(Yes, I realize that probably 97% of my readers either have no intentions of watching this film or watched it with me last week and already have heard my numerous complaints.  But if I prevent one person from watching this movie, it’s a complaint worth making.)

Underrated: American drying machines

C’mon, Italy.  2 Euros for 20 minutes of drying?  This never would have happened under Berlusconi.

Underrated: Gelato

Everyone knows to get gelato when in Italy.  HOWEVAH, let me put on my Chuck Klosterman rating beret and make the case that although gelato in a vacuum is properly rated, when combined with the atmosphere surrounding a gelato excursion and the passion that the gelateria workers demonstrate while scooping gelato (this actually isn’t sarcastic, it’s mind-blowingly awesome to witness), and eating gelato in Italy is slightly underrated.  Also, at most places it’s only 2.50 Euro for a two scoop cone, which, when you consider it’s only 50 cents more than the 20-minute clothes storage facility, seems like a total steal.

Weekly Suggestion for Improving Italy’s Economy: Better Gimmicky Tourist Sales

Although this was a throwaway item in last week’s blog, I have noticed an uptick in vaporetto ticket verification recently (an uptick from 0 to 1–thank you STAT 103).  It’s clear that some pretty big names in Italy are paying attention to this, so with this great power my blog possesses comes a great responsibility.  Thus, today I’d like to turn our attention to the epidemic of the men along San Marco who peddle tricky laser pointers, glow-in-the-dark flying lights, and throw goo at the ground which turns into different-shaped goo.  (I’m sorry, I ranted about this in my Venice tourist post last week, but it’s worth a reiteration.)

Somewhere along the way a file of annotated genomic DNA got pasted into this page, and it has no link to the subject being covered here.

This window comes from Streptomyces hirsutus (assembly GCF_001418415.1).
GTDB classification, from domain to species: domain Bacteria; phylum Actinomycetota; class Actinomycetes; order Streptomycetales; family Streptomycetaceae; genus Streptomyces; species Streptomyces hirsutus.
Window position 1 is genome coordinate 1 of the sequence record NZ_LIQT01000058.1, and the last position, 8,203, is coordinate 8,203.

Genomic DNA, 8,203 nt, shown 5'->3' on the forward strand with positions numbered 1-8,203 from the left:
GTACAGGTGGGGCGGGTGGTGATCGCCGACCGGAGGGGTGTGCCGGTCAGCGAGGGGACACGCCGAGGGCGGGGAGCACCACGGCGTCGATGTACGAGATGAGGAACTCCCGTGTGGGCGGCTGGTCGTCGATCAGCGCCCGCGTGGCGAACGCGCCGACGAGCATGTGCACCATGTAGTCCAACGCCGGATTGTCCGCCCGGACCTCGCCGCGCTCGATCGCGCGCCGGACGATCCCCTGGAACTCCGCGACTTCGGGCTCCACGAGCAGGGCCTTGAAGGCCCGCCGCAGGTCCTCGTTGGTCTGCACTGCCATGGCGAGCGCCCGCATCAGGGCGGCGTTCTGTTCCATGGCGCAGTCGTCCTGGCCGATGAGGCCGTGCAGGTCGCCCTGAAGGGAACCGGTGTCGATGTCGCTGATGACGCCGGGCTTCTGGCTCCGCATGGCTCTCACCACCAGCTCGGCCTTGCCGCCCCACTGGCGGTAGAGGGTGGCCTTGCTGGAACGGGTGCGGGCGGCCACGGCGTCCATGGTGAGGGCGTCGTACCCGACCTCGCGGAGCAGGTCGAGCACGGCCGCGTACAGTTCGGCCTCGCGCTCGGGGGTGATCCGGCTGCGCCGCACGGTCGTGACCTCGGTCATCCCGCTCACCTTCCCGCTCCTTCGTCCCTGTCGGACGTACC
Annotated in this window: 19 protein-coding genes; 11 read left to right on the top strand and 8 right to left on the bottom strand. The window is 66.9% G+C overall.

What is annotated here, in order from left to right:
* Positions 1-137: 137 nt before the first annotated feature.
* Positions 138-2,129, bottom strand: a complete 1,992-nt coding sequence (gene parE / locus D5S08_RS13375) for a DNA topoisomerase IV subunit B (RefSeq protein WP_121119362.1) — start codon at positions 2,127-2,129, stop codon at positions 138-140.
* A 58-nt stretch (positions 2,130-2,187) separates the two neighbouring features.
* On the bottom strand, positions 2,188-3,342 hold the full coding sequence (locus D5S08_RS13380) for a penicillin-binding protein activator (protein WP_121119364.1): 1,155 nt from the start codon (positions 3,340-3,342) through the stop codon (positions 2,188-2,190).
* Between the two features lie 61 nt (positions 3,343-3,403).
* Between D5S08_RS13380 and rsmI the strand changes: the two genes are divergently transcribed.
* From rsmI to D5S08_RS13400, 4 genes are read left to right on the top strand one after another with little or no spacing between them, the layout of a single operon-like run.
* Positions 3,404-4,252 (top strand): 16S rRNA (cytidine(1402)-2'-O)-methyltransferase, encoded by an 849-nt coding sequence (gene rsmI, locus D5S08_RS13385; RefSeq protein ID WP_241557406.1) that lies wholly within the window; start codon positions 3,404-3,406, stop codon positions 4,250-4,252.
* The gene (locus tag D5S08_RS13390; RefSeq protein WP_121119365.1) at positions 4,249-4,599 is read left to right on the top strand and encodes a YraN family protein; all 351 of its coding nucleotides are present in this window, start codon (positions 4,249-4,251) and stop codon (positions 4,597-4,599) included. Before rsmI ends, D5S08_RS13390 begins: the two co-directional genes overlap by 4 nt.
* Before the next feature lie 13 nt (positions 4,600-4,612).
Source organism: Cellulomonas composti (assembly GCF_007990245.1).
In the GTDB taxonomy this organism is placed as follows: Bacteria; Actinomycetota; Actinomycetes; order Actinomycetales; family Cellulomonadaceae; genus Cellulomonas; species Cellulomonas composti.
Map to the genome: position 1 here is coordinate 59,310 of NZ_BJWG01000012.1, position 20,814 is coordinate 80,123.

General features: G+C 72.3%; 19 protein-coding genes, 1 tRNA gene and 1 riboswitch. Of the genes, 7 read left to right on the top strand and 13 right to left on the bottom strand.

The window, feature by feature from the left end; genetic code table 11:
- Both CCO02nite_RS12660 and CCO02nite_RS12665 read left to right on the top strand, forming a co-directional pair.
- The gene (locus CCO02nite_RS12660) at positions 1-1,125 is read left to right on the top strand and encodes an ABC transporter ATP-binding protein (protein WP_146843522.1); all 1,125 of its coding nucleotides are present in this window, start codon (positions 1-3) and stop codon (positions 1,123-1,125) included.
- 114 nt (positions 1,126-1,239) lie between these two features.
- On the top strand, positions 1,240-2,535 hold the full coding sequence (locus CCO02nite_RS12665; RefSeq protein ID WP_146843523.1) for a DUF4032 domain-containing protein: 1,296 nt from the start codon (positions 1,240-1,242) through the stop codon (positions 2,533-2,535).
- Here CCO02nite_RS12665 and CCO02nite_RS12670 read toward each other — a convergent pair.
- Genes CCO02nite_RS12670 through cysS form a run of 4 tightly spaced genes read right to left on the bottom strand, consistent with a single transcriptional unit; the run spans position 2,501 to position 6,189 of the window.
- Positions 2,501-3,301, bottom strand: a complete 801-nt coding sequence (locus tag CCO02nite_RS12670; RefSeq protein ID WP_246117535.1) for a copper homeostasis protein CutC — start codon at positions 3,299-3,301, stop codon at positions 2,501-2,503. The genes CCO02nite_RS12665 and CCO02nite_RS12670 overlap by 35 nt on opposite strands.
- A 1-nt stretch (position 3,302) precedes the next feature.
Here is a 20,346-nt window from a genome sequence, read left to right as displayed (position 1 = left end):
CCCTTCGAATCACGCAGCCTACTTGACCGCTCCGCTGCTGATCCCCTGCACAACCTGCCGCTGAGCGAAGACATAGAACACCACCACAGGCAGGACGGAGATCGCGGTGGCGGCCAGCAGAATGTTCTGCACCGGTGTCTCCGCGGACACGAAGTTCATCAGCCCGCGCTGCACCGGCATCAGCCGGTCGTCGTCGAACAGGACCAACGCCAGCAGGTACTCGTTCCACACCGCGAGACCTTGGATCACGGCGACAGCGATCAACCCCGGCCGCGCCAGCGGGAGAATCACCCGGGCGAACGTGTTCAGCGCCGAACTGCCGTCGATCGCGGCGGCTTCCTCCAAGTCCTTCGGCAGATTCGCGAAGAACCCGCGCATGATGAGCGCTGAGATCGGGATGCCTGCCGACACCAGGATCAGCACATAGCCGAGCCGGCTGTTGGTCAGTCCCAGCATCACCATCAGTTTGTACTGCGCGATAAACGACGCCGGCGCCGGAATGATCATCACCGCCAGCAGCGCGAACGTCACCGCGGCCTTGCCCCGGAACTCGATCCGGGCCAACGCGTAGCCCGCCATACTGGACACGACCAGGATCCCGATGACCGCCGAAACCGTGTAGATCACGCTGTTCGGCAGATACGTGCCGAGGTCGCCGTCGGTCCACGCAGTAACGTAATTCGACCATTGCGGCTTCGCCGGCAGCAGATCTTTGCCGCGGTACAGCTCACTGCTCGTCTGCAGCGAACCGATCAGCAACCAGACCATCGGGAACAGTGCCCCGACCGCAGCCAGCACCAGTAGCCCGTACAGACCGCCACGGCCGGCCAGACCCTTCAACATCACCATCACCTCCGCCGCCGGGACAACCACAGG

Listen, dudes: I know you’re just trying to make a cheap buck or two.  But what you’re peddling isn’t cool or unique or interesting in any way.  I can think of at least 14 gimmicks right now that are better than what you’re doing.  Even the guys selling bootleg handbags laugh at you when they head home at night.  You guys are the Khloe Kardashian of tourist exploitists.

So, Italy: take care of your 99%, your 53%, or, hell, even the bottom 20%.  Teach them card tricks, optical illusions, or shell games.  Maybe some of them can develop psychic powers.  Or perhaps they receive inheritances from Nigerian royalty, and simply need the SSN of some tourists to help them cash out their fair share.  Because once these citizens develop a steady income of their own, it will surely be a piece of cake to get them to accurate record their finances and taxable income.

At least get some jugglers or something.  Maybe a pig appraisal competition.  Seriously, Italy, talk to me–I’m full of ideas.

Next week: I begin the compilation of the most historically accurate, most informative photo album ever put on a WordPress blog.  You will think you know more about European history than anyone else you encounter.